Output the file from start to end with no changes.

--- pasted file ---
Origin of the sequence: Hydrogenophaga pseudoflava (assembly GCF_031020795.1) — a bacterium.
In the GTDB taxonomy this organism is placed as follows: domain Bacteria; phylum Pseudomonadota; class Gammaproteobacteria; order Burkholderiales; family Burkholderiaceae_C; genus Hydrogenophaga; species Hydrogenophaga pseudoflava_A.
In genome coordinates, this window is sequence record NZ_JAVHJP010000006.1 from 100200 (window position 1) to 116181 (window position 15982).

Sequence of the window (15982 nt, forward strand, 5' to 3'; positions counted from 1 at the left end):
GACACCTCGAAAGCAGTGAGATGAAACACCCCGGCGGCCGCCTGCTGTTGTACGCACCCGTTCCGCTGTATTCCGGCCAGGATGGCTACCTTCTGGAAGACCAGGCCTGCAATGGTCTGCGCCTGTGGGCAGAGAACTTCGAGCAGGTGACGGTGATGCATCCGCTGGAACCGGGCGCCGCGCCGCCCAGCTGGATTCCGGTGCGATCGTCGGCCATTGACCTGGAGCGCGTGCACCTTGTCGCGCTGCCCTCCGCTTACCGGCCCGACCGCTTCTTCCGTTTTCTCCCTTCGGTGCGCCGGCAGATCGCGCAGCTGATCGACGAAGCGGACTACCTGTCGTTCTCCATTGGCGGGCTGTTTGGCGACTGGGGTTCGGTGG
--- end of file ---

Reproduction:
Origin of the sequence: Hydrogenophaga pseudoflava (assembly GCF_031020795.1) — a bacterium.
In the GTDB taxonomy this organism is placed as follows: domain Bacteria; phylum Pseudomonadota; class Gammaproteobacteria; order Burkholderiales; family Burkholderiaceae_C; genus Hydrogenophaga; species Hydrogenophaga pseudoflava_A.
In genome coordinates, this window is sequence record NZ_JAVHJP010000006.1 from 100200 (window position 1) to 116181 (window position 15982).

Sequence of the window (15982 nt, forward strand, 5' to 3'; positions counted from 1 at the left end):
GACACCTCGAAAGCAGTGAGATGAAACACCCCGGCGGCCGCCTGCTGTTGTACGCACCCGTTCCGCTGTATTCCGGCCAGGATGGCTACCTTCTGGAAGACCAGGCCTGCAATGGTCTGCGCCTGTGGGCAGAGAACTTCGAGCAGGTGACGGTGATGCATCCGCTGGAACCGGGCGCCGCGCCGCCCAGCTGGATTCCGGTGCGATCGTCGGCCATTGACCTGGAGCGCGTGCACCTTGTCGCGCTGCCCTCCGCTTACCGGCCCGACCGCTTCTTCCGTTTTCTCCCTTCGGTGCGCCGGCAGATCGCGCAGCTGATCGACGAAGCGGACTACCTGTCGTTCTCCATTGGCGGGCTGTTTGGCGACTGGGGTTCGGTGG